The basic difference is ... 7 years. The RS-11 was introduced in 1956, with a 12-cylinder, 1800 hp diesel engine. The C420 was the modernized version introduced in 1963, with an improved, 2000 hp, version of the same basic engine. (GE 752 traction motors and GE GT581 generator being standard on both models.)
Technically, the biggest change in the C420 was a centralized air filtration system, analogous to those on EMD's GP30 and GE's U25B. This is reflected visually: the RS-11 has a row of square ventilation openings (sometimes covered with louvers, sometimes not) along its long hood, just below the roof. The C420 has one large intake just behind the cab, and then plain sides until you get close to the radiator end of the hood.
Cosmetically, the RS-11 has notches in the corners of its hoods (where the number boards and the sandbox fills are): the C420 has much shallower notches at the end of the long hood (and the short hood on high-short-hood units), and the low-nose versions have notchless noses.
To confuse you more, there are several related models. The RS-32 and RS-36, built in 1961-1963, are very similar in appearance to the RS-11, and almost identical in appearance to each other. (The square vents on the hood sides are grouped into two groups of three rather than evenly space along the hood as on the RS-11: otherwise visible differences are very subtle things like the precise shape of the lifting pads.) The RS-32 had the uprated, 2000 hp, engine used in C420. (Alco had two different systems of model numbering. RS-11 and RS-36 are also known as Dl-701; RS-32 and C420 as Dl-721 and Dl-721A.) I think Alco's idea was that the RS-32 would replace the RS-11, but some railroads wanted lower-power units, and the RS-36 was an 1800hp version (but with some electronic refinements in common with the RS-32). (Norfolk & Western rostered RS-11, RS-36 and C420, so the N&W locomotive photos a George Elwood's marvelous site, http://rr-fallenflags.org/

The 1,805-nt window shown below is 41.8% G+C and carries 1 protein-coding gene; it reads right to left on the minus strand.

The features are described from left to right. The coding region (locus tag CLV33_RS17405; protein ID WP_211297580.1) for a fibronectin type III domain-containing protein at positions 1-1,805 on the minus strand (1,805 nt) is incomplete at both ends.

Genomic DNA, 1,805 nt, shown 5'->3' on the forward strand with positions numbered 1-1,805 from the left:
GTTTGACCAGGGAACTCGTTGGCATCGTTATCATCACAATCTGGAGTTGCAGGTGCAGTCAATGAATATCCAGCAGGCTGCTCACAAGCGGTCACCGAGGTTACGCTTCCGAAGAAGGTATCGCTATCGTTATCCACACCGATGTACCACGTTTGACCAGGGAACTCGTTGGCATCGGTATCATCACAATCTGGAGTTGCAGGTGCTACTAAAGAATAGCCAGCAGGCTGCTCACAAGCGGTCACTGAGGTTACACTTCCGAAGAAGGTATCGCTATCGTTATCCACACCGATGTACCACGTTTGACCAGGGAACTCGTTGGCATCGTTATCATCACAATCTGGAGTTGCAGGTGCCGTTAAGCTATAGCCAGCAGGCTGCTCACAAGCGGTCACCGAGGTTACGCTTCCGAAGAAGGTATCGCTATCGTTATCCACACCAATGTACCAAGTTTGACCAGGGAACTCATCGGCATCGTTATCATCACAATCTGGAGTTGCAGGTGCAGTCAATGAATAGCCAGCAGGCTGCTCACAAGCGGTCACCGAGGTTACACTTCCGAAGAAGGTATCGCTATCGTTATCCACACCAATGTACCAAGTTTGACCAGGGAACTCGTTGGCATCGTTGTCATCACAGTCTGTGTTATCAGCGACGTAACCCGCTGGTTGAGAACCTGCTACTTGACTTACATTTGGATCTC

, might be a good place to practice learning to spot the differences.)
Finally, Alco's Canadian subsidiary MLW produced two similar models, the RS-10 and RS-18. The RS-18 was, internally, virtually the same as an RS-11, but has notchless corners to its hoods: I recently mistook a low-nose RS-18 for a C420 in a photo, though if you look carefully they are easy enough to distinguish. (RS-18 production lasted into the mid 1960s; late RS-18 have the hood-side vents grouped as on the RS-32/36.) The RS-10, produced for a few years in the mid 1950s, had a carbody similar to that of an RS-18, but used the earlier model, 1600 hp, engine used in the RS-3.
I hope that's more helpful than confusing!